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Sound Health is a recurring series that airs twice each month on WGLT's Sound Ideas program.Support for Sound Health comes from Carle Health, bringing care, coverage, support, healthcare research and education to central Illinois and beyond.

Weight loss drug shows promise, but cost remains a barrier for many

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David J. Phillip
/
AP file
Ozempic is not covered by all insurance policies for weight loss and can cost nearly $1,000 without it. This has caused many people to search for cheaper alternatives that may not be the safest option.

The diabetes drug Ozempic has recently gained popularity due to its weight loss side effect. It’s being hailed as a miracle drug, leaving many patients wondering if it’s too good to be true.

closeup of woman smiling
courtesy
Rachel Fehl with OSF HealthCare.

In this edition of WGLT’s Sound Health, Rachel Fehl, an advanced practice nurse with the OSF HealthCare Weight Management Center in Peoria, explained how the drug works and addressed common misconceptions and accessibility barriers.

“It works by managing some of the peptides in our gut that control not only hunger but also insulin,” Fehl said.

Since Ozempic was not originally created for weight loss, the company who created the drug made a specific weight loss version of it called Wegovy. According to Fehl, it works similarly to Ozempic, with a minor addition.

“It works really well in our brain to control appetite,” Fehl said. “So even as we’re doing research, we’re not entirely sure why it works so well in the brain, but appetite is controlled.”

Fehl wants to remind patients that weight loss is achieved by a combination of efforts rather than simply relying on Ozempic and its counterparts, no matter how effective they may be.

“Medication is one piece of it,” she said. If that medication isn’t taken in conjunction with some lifestyle changes, then we can have more side effects, [or] things that we don’t want like loss of muscle if you’re not doing adequate protein or strength training.”

Ozempic is not covered by all insurance policies for weight loss and can cost nearly $1,000 without it. This has caused many people to search for cheaper alternatives that may not be the safest option.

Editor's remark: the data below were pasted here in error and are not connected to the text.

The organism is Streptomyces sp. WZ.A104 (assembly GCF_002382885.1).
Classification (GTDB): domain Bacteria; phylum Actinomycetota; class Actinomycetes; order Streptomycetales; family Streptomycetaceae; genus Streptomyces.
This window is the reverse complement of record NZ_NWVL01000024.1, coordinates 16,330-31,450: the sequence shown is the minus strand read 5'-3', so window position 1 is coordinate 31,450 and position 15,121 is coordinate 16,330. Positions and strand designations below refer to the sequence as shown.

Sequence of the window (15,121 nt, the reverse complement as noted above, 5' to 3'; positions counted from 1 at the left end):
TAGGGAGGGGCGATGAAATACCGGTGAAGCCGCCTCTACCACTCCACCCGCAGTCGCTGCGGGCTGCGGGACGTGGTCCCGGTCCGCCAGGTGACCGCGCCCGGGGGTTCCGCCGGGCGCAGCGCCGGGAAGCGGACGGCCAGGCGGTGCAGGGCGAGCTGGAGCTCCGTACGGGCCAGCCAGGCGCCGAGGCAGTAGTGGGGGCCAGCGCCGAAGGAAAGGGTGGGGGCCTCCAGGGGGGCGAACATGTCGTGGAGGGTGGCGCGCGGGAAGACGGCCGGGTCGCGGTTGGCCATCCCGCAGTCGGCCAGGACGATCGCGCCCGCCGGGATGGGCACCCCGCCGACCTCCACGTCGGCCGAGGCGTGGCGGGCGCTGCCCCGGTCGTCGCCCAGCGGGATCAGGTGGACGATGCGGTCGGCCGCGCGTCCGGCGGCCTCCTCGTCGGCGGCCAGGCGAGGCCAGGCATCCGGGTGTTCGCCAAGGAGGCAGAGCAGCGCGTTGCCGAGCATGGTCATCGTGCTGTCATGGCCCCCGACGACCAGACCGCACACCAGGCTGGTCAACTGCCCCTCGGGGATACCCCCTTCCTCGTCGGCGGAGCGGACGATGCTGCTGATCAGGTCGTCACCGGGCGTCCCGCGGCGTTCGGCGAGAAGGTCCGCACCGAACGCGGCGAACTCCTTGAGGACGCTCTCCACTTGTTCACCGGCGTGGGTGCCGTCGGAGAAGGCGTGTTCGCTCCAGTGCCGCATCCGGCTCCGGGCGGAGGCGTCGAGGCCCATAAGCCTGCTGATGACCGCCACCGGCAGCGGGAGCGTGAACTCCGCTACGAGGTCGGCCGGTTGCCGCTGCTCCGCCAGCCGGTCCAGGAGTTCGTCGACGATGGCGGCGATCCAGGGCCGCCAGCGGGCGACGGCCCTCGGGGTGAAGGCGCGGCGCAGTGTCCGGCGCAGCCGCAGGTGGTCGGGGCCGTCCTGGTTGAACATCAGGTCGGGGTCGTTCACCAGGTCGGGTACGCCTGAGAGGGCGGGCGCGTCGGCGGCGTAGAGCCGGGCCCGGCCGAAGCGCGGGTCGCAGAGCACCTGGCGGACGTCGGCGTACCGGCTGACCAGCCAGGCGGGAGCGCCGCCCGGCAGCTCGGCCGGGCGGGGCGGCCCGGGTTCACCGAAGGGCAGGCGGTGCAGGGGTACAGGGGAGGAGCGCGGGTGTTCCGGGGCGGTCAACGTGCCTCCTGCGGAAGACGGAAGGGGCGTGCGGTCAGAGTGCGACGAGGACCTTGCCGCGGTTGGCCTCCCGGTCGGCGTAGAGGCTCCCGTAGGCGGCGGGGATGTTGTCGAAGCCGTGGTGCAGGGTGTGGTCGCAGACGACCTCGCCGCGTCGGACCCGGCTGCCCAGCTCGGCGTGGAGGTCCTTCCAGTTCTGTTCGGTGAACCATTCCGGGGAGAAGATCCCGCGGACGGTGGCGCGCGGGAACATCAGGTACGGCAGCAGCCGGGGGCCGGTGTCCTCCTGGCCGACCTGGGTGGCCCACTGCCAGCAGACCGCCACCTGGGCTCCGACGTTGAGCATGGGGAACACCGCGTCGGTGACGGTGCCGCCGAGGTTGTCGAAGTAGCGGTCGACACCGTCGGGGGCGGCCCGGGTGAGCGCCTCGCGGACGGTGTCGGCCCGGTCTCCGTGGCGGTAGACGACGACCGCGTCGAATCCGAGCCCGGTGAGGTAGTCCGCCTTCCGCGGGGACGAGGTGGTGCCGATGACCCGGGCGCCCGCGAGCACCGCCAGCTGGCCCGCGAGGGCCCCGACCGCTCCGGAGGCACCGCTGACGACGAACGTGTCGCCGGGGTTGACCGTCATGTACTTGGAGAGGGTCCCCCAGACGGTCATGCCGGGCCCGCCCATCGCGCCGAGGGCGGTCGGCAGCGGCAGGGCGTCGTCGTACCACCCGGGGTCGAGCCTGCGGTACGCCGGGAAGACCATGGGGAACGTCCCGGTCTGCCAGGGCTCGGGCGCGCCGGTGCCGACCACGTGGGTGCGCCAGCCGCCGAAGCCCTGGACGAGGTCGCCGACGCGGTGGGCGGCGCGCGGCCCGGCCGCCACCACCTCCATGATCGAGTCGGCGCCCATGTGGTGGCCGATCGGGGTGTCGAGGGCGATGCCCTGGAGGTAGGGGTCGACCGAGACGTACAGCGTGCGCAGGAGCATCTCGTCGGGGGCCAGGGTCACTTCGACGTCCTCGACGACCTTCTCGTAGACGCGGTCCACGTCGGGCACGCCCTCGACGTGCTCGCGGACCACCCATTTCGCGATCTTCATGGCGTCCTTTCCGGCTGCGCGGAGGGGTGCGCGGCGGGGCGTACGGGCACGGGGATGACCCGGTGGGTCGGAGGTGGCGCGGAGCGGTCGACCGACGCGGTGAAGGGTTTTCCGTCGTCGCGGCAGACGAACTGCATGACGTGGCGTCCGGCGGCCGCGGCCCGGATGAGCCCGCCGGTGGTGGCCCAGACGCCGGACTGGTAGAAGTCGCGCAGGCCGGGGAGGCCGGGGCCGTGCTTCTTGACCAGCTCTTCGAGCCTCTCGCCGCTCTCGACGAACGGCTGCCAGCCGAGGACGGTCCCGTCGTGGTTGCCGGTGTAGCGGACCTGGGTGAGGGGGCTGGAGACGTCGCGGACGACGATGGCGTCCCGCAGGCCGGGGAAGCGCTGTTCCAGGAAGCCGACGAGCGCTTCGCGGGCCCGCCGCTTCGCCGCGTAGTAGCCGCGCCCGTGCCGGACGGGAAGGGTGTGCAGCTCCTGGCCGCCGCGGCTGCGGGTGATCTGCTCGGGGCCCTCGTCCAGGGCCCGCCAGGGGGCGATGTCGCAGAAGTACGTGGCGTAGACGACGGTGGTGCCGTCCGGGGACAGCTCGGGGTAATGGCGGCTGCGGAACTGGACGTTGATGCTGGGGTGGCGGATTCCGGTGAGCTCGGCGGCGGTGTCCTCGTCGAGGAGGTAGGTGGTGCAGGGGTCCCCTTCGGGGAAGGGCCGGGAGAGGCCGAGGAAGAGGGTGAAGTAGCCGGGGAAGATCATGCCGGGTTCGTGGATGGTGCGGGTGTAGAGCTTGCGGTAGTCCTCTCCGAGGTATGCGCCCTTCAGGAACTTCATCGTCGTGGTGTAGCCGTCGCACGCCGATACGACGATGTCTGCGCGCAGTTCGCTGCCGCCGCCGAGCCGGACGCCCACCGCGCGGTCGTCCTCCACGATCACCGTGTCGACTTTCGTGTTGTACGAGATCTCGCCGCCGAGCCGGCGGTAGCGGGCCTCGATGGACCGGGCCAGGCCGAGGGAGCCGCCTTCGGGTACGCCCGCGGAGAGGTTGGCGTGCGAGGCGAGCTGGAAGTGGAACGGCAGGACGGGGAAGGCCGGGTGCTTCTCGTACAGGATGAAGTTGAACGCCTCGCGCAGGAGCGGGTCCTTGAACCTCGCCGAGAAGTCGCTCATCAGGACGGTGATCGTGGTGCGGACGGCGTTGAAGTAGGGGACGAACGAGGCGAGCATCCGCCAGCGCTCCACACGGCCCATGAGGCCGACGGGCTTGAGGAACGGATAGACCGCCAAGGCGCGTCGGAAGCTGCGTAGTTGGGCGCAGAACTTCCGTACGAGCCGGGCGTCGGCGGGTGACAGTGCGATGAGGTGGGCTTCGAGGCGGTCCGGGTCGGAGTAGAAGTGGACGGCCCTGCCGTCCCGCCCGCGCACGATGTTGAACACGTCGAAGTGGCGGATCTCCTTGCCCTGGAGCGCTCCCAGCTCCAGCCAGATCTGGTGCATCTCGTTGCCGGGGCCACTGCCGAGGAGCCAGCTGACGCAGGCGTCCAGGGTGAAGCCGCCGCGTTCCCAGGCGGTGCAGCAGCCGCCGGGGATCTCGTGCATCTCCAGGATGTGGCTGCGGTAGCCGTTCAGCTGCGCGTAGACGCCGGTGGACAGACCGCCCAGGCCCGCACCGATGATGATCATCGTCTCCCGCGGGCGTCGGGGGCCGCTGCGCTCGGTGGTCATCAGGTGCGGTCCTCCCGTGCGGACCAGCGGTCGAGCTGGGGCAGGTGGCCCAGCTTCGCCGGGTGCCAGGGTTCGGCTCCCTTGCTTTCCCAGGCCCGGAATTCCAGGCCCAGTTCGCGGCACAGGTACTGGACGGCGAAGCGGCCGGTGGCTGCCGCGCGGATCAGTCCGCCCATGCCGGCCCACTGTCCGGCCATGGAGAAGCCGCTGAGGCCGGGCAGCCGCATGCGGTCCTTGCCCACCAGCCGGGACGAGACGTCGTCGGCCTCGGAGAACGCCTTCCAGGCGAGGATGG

“We’re seeing a lot on the internet and TV commercials that you can come get your Semaglutide for $300 a month,” Fehl said. “These are compounded, they’re not FDA regulated so these drugs are not the same ingredient that are in the brand name drug from the manufacturers.”

Fehl said despite this, removing accessibility barriers is a priority, and steps towards making these drugs more available are in the works.

“We do really strive for health equity and for access to these medications for all of our patients,” Fehl said. “I do know it’s something that Illinois Medicaid is currently investigating, and I believe they do plan to cover at least one of these injectable medications in the future.”

Fehl said she does not believe the increased use of the drug for weight loss will lead to more body shaming against those who won’t be able to afford it.

“I would hope not. As a society, we’re getting a little bit better about accepting people. I would hope that we focus on health.”

@wgltnews The diabetes drug Ozempic has recently gained popularity due to its weight loss side effect. It’s being hailed as a miracle drug, leaving many patients in Central Illinois wondering if it’s too good to be true. In this edition of our series Sound Health, WGLT talks to an advanced practice nurse with OSF HealthCare's Weight Management Center about how the drugs work and common misconceptions and accessibility barriers. Read or listen to the full story at WGLT.org. #WeightLoss #Ozempic #BloNo #BloomingtonNormal ♬ original sound - WGLT - Bloomington-Normal NPR

Colleen Holden is a student reporting intern. She joined the station in 2024.